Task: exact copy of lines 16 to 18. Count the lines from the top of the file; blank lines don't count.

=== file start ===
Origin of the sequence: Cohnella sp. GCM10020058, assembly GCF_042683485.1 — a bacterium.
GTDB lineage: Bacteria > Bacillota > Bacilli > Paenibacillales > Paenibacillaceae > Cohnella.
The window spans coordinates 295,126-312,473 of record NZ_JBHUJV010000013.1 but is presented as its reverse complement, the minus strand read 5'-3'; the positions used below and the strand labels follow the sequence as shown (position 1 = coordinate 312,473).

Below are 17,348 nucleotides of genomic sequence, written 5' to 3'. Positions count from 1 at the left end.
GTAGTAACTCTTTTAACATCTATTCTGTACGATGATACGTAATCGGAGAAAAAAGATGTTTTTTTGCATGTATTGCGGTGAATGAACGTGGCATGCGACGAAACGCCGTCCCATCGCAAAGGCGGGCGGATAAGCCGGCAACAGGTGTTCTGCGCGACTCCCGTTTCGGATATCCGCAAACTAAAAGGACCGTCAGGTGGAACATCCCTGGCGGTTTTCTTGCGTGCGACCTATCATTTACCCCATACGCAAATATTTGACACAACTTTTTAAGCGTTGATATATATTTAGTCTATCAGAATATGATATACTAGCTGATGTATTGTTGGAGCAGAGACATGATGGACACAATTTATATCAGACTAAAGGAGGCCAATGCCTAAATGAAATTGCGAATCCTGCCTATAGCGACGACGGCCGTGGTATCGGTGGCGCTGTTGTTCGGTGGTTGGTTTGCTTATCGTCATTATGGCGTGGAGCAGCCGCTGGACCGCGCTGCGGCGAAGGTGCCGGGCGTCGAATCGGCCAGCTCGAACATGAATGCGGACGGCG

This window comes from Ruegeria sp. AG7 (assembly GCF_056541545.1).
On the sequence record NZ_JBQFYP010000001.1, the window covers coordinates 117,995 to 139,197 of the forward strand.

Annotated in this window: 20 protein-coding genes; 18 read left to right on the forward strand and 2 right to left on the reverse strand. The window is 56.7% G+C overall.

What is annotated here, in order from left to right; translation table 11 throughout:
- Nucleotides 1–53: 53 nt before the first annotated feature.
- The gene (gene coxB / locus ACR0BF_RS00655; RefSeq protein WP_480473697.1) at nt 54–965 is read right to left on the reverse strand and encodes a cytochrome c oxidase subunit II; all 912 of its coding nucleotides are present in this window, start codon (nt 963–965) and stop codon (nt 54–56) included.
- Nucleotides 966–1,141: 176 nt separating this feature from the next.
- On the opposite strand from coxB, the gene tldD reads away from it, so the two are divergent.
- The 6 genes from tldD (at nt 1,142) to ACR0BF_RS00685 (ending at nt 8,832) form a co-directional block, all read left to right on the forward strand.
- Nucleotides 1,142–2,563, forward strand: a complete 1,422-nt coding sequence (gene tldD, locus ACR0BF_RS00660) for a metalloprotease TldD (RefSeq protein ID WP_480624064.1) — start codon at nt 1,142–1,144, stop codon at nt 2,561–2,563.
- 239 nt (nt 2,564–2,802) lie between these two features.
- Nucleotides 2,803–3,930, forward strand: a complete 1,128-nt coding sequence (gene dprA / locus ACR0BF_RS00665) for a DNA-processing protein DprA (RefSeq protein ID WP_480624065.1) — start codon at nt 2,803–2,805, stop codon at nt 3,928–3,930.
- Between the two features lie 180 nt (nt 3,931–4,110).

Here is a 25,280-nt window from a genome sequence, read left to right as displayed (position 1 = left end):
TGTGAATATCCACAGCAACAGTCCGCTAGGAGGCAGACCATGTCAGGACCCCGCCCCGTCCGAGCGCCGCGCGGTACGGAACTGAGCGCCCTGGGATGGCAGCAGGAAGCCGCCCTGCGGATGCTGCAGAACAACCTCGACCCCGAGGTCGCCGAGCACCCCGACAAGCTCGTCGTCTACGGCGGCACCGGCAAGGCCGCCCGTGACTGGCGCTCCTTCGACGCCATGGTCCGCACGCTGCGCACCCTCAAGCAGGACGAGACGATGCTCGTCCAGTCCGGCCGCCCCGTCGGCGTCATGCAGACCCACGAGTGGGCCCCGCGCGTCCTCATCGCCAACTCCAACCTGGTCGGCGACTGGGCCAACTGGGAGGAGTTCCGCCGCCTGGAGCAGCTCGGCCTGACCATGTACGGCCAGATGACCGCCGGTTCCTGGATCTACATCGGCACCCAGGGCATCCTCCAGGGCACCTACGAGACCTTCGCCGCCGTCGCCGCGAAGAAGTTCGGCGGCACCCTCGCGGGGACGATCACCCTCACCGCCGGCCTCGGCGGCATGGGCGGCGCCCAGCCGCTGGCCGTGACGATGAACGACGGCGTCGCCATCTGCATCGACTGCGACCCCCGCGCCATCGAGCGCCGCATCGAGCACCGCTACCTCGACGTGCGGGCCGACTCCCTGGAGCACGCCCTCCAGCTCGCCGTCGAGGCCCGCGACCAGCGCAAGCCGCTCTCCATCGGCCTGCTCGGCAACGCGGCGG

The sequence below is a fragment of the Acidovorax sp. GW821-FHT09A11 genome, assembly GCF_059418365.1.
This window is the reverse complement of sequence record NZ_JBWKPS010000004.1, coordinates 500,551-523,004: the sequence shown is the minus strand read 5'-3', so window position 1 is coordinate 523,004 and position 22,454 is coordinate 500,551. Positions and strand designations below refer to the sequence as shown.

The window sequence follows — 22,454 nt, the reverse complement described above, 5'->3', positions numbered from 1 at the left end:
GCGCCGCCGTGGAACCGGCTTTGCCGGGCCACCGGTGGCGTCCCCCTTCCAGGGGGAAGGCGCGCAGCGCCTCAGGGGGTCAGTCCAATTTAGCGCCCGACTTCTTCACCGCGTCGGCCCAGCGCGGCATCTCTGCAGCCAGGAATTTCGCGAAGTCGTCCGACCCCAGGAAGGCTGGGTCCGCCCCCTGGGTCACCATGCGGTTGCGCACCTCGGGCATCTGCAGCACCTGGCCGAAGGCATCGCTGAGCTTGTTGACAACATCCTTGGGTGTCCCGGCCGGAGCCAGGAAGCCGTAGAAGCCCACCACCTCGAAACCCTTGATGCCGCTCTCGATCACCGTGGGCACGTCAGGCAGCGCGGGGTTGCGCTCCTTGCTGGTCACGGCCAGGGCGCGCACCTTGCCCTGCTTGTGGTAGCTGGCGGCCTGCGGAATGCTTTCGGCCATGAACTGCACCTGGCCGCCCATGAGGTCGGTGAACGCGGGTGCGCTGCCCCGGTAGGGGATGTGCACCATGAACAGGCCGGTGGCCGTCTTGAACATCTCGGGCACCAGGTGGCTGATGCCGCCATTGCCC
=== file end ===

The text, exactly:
- 239 nt (nt 2,564–2,802) lie between these two features.
- Nucleotides 2,803–3,930, forward strand: a complete 1,128-nt coding sequence (gene dprA / locus ACR0BF_RS00665) for a DNA-processing protein DprA (RefSeq protein ID WP_480624065.1) — start codon at nt 2,803–2,805, stop codon at nt 3,928–3,930.
- Between the two features lie 180 nt (nt 3,931–4,110).